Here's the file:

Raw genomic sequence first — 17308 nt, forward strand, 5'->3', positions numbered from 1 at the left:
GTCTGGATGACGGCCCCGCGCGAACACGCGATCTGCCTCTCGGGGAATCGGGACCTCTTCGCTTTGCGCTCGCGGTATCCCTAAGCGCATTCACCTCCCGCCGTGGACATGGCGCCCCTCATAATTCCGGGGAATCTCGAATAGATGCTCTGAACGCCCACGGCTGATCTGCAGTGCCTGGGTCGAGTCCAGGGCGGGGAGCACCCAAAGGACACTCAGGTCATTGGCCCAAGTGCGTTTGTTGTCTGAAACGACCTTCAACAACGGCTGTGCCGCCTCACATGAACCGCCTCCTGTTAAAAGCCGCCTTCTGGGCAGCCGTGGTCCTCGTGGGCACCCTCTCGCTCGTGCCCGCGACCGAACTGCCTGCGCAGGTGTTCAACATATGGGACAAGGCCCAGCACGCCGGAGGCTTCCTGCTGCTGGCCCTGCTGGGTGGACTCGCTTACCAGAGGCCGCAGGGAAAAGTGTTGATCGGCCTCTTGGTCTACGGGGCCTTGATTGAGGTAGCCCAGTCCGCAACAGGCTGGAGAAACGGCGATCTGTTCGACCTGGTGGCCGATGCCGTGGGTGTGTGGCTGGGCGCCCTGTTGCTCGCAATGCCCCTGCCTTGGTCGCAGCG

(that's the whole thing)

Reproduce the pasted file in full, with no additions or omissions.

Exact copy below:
Raw genomic sequence first — 17308 nt, forward strand, 5'->3', positions numbered from 1 at the left:
GTCTGGATGACGGCCCCGCGCGAACACGCGATCTGCCTCTCGGGGAATCGGGACCTCTTCGCTTTGCGCTCGCGGTATCCCTAAGCGCATTCACCTCCCGCCGTGGACATGGCGCCCCTCATAATTCCGGGGAATCTCGAATAGATGCTCTGAACGCCCACGGCTGATCTGCAGTGCCTGGGTCGAGTCCAGGGCGGGGAGCACCCAAAGGACACTCAGGTCATTGGCCCAAGTGCGTTTGTTGTCTGAAACGACCTTCAACAACGGCTGTGCCGCCTCACATGAACCGCCTCCTGTTAAAAGCCGCCTTCTGGGCAGCCGTGGTCCTCGTGGGCACCCTCTCGCTCGTGCCCGCGACCGAACTGCCTGCGCAGGTGTTCAACATATGGGACAAGGCCCAGCACGCCGGAGGCTTCCTGCTGCTGGCCCTGCTGGGTGGACTCGCTTACCAGAGGCCGCAGGGAAAAGTGTTGATCGGCCTCTTGGTCTACGGGGCCTTGATTGAGGTAGCCCAGTCCGCAACAGGCTGGAGAAACGGCGATCTGTTCGACCTGGTGGCCGATGCCGTGGGTGTGTGGCTGGGCGCCCTGTTGCTCGCAATGCCCCTGCCTTGGTCGCAGCG